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The influence of roller compactor process parameters on granule properties

Processing powder blends can present a number of challenges: component powders may be poorly flowing in the process, the blends may be susceptible to segregation, or the formation of agglomerates may affect homogeneity. Granulation is used in a range of industries and applications to combine multiple components of a blend into a more free-flowing, homogeneous intermediate product for downstream processing. It is frequently carried out as a wet process, but the resultant wet mass has to be dried and milled to generate a processable product. This can be time-consuming and expensive, and in some cases not possible due to chemical and/or thermal degradation of the active ingredient.

Dry granulation has significant benefits in terms of both processing and cost reduction, and can be used with sensitive materials. However, there is little indication of which process parameters produce optimal granulate quality in order to achieve interruption-free processing and high-quality products. Most equipment suppliers and product manufacturers, therefore, rely on historical and ad-hoc trial information to identify suitable parameters.

This application note details a joint study undertaken by Freeman Technology and Gerteis Maschinen+Processengineering to investigate how process parameters influenced the properties of the dry granulate of a placebo formulation.


A placebo formulation consisting of 70% lactose, 29.5% microcrystalline cellulose and 0.5% magnesium stearate was granulated using a Gerteis MINI-PACTOR® roller compactor, on which the roll gap, compaction force and roller speed can be varied together with the screen/sieve size. The resulting granulates were evaluated using a Freeman Technology FT4 Powder Rheometer® to quantify the dynamic, bulk and shear properties.

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The effect of compaction force

Six identical batches of the feedstock were processed in the MINI-PACTOR at different compaction forces:

Compaction force (kN/cm)

The roll gap was kept at 3mm, the roller speed at 2.5rpm and the screen size at 1mm. The resulting six batches of granules were subsequently evaluated using the FT4 Powder Rheometer to investigate the effect of compaction force on granule properties.

Conditioned bulk density and compressibility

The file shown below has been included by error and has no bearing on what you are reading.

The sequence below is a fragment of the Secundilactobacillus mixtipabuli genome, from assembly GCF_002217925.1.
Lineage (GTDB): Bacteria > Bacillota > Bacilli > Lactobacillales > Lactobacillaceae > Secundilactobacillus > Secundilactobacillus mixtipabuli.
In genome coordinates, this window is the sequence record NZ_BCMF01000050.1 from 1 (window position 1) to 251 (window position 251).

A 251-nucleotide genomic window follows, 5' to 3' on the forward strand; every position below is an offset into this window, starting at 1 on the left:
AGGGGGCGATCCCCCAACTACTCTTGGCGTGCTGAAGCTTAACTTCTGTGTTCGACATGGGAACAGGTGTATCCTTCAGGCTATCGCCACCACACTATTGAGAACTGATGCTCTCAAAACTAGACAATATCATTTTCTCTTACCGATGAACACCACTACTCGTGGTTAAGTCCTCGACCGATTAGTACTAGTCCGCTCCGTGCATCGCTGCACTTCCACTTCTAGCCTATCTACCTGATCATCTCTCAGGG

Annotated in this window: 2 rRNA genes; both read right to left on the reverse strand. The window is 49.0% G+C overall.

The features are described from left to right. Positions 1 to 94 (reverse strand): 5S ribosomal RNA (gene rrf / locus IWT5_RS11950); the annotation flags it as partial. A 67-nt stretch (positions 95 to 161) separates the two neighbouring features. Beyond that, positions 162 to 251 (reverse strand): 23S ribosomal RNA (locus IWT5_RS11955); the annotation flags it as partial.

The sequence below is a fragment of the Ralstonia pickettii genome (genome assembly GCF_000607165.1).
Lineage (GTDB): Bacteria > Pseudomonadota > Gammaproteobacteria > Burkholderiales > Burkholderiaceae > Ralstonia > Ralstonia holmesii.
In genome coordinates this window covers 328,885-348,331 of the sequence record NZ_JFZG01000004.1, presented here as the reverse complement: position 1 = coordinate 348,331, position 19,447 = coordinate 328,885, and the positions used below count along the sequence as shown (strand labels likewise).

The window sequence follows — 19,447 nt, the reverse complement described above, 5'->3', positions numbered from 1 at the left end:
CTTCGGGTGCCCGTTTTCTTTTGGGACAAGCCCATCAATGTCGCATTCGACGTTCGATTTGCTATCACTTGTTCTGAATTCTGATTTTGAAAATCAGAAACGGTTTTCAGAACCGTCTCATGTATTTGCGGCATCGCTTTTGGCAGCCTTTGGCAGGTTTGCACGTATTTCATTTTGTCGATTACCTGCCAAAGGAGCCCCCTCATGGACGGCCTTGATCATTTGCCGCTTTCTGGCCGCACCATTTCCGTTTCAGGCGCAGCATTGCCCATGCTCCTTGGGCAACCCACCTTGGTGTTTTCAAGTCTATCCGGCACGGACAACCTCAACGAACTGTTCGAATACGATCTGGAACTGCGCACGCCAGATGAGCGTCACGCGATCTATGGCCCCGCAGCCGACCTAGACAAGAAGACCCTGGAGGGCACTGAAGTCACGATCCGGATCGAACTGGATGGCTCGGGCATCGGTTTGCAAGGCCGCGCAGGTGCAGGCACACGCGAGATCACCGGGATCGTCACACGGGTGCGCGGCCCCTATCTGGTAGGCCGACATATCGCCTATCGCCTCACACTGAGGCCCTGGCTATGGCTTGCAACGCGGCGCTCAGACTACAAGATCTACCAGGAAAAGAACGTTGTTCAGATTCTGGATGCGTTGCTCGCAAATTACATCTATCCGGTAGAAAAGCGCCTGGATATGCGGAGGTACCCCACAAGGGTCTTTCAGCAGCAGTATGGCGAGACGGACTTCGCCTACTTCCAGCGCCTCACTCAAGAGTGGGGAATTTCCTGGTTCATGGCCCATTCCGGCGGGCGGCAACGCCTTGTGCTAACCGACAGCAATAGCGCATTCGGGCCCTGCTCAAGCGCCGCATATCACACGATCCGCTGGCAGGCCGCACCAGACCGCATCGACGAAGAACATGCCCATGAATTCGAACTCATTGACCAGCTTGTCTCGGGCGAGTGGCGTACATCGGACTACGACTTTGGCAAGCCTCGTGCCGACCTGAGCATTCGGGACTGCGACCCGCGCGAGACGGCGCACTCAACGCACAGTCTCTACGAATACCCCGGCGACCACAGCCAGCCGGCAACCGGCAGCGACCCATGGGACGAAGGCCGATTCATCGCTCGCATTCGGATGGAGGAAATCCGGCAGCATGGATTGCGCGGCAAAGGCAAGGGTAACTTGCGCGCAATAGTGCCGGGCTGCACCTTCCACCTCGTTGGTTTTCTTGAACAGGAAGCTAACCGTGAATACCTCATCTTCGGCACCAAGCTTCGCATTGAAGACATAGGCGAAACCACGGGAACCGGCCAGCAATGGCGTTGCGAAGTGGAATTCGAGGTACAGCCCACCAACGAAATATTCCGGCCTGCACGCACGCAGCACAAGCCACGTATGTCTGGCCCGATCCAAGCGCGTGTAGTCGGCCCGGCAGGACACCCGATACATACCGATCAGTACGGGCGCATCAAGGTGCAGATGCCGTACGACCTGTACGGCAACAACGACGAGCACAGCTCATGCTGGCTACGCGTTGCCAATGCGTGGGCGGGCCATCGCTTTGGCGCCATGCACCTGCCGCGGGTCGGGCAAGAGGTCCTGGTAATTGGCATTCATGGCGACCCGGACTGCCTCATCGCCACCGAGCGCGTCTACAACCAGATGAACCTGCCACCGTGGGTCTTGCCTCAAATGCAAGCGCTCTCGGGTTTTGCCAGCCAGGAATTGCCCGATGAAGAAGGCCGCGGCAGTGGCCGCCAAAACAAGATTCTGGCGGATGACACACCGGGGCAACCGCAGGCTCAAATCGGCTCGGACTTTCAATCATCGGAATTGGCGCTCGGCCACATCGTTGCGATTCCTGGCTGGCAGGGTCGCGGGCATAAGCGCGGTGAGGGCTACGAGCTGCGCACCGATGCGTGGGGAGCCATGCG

Linear correlations were observed in which the conditioned bulk density (CBD) and compressibility of the granulate varied with compaction force, with a higher force generating higher CBD and lower compressibility.

A greater compaction force generates more uniform granules that pack more efficiently. This efficient packing leads to fewer air voids, increasing the material’s bulk density and resulting in less available space into which granules can move when subjected to an applied stress.

A strong relationship was observed between permeability and compaction force, with a higher force generating higher permeability.

The granules produced at a higher compaction force generate a bulk that is more resistant to compaction. This means that channels between the granules can be maintained when the bulk is subjected to an external stress, allowing air to pass through more easily.

The results show a direct correlation between compaction force and CBD, permeability and compressibility. As compaction force increases, compressibility decreases and permeability and CBD of the resultant granulate increase. These properties are all indicative of more efficient packing and typically associated with more free-flowing materials.

In contrast to the dynamic flow and bulk data, shear properties provided had little influence, with the shear cell test results providing no differentiation between the samples and no correlation observed between the wall friction angle and compaction force. Shear cells were primarily designed for evaluating the onset of flow for continuous, cohesive powders under high stress, so the lack of correlation to a dynamic, low-stress process is not unexpected.

The effect of roll gap

Six identical batches of the feedstock were processed in the MINI-PACTOR using different roll gaps:

Roll gap (mm)1.522.5345

The compaction force was kept at 4.5kN/cm, the roller speed at 2.5rpm and the screen size at 1mm. The resulting six batches of granules were evaluated using an FT4 Powder Rheometer to investigate the effect of roll gap on granule properties.

Conditioned bulk density

The bulk density of the granules decreased as roll gap increased, suggesting the larger gap generates less consistent granules with a wider size distribution.